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8.183 Sexual Exploitation of Child—Notice or Advertisement Seeking or Offering

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(18 U.S.C. § 2251(d))

The defendant is charged in [Count _______ of] the indictment with sexual exploitation of a child in violation of Section 2251(d) of Title 18 of the United States Code. In order for the defendant to be found guilty of that charge, the government must prove each of the following elements beyond a reasonable doubt:

First, at the time, [name of victim] was under the age of eighteen years;

Second, the defendant knowingly [made] [printed] [published] [caused to be made] [caused to be printed] [caused to be published] a [notice] [advertisement];

Third, the [notice] [advertisement] [sought] [offered] 

[to [receive] [exchange] [buy] [produce] [display] [distribute] [reproduce] any visual depiction, if the production of the visual depiction utilized [name of victim] engaging in sexually explicit conduct and such visual depiction is of such conduct; and]


[participation in any act of sexually explicit conduct [by] [with] [[name of victim]] for the purpose of producing a visual depiction of such conduct; and]

[Fourth, the defendant knew or had reason to know that the [notice] [advertisement] would be transported [using any means or facility of interstate commerce] [in or affecting interstate commerce] by any means including by computer or mailed.]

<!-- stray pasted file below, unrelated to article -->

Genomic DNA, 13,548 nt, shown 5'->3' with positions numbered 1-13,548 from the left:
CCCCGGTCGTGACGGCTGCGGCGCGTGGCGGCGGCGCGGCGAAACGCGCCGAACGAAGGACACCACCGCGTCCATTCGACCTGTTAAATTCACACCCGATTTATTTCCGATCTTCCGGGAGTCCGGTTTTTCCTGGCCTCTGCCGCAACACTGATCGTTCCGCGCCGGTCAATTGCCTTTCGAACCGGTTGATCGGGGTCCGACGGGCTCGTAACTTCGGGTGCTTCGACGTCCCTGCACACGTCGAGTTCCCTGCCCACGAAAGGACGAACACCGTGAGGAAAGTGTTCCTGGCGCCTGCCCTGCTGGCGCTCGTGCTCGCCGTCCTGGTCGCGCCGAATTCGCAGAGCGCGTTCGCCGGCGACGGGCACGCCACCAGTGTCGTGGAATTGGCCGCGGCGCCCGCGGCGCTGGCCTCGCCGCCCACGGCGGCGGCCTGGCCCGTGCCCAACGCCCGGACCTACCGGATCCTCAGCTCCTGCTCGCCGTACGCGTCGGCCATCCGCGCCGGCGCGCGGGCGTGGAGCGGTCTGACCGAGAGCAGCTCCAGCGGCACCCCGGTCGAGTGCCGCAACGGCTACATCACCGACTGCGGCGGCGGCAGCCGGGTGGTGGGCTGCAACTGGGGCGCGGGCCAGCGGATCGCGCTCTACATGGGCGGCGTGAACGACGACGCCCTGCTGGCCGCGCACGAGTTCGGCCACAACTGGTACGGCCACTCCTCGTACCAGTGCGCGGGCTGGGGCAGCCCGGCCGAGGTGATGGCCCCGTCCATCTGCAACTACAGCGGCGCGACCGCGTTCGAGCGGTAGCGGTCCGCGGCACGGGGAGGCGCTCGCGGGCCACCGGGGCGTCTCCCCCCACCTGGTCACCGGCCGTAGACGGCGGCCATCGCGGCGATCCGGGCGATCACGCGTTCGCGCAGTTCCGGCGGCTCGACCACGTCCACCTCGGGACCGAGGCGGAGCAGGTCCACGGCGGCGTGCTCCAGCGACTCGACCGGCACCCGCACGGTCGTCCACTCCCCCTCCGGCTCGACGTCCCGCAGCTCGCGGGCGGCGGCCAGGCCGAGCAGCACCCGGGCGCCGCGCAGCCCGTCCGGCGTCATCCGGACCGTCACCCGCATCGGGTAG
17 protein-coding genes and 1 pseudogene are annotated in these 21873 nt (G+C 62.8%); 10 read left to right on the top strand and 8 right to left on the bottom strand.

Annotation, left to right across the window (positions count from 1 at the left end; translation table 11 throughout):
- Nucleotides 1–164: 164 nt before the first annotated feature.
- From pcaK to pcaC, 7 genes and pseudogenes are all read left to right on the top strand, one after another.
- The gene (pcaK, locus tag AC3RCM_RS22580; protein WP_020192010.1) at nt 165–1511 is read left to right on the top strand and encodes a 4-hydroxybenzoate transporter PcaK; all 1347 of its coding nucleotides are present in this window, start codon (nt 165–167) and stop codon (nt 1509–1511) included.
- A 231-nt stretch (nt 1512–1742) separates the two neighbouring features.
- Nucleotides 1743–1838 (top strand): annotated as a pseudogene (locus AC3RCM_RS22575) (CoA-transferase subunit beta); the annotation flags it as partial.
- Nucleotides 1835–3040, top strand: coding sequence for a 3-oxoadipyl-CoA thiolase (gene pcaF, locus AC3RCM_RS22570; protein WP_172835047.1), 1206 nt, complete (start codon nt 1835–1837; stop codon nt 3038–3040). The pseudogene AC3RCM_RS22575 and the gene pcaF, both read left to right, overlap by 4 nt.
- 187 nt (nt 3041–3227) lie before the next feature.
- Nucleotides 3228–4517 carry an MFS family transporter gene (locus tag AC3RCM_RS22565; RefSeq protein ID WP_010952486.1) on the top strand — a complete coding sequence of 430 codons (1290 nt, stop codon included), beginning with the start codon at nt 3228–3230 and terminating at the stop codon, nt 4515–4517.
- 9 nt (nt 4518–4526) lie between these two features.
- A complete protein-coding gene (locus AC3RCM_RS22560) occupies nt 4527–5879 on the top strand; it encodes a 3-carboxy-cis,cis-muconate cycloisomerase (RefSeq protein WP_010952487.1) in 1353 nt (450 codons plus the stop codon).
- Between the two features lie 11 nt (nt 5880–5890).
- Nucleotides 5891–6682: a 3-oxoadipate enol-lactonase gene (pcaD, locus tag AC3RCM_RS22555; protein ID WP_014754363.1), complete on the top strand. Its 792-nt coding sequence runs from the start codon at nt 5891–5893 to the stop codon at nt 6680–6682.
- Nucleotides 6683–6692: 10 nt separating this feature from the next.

[Fourth, the [notice] [advertisement] was transported [using any means or facility of interstate commerce] [in or affecting interstate commerce] by any means including by computer or mailed.] 

In this case, "sexually explicit conduct" means [sexually explicit conduct definition].

In this case, "producing" means [producing definition].

In this case, "visual depiction" means [specify statutory definition].


"Sexually explicit conduct" is defined in 18 U.S.C. § 2256(2).

"Producing" is defined in 18 U.S.C. § 2256(3).

"Visual depiction" is defined in 18 U.S.C. § 2256(5).

"Notice" and "advertisement" are not defined in the statute, but what constitutes a notice or advertisement is a factual question, not a legal one. See United States v. Brown, 859 F.3d 730 (9th Cir. 2017) (holding Sixth Amendment violated when trial court precluded defendant from arguing that charged postings, encrypted and on closed, password-protected online bulletin board, did not constitute notice or advertisement).

See United States v. McCalla, 545 F.3d 750, 756 (9th Cir. 2008) (holding that applying § 2251(a) to noncommercial intrastate production did not violate Commerce Clause; Congress had broad interest in preventing interstate sexual exploitation of children and it was rational for Congress "to conclude that homegrown child pornography affects interstate commerce").

A defendant who simply possesses, transports, reproduces, or distributes child pornography does not sexually exploit a minor in violation of 18 U.S.C. § 2251, even though the materials possessed, transported, reproduced, or distributed "involve" such sexual exploitation by the producer. The defendant must also have been "directly involved in the actual sexual abuse or exploitation of minors." See United States v. Kemmish, 120 F.3d 937, 941-42 (9th Cir. 1997).

Under 18 U.S.C. § 2251(d)(1)(A) "[t]here is no requirement that a defendant personally produce child pornography in order for criminal liability to attach." United States v. Williams, 660 F.3d 1223, 1225 (9th Cir. 2011).



Approved 4/2019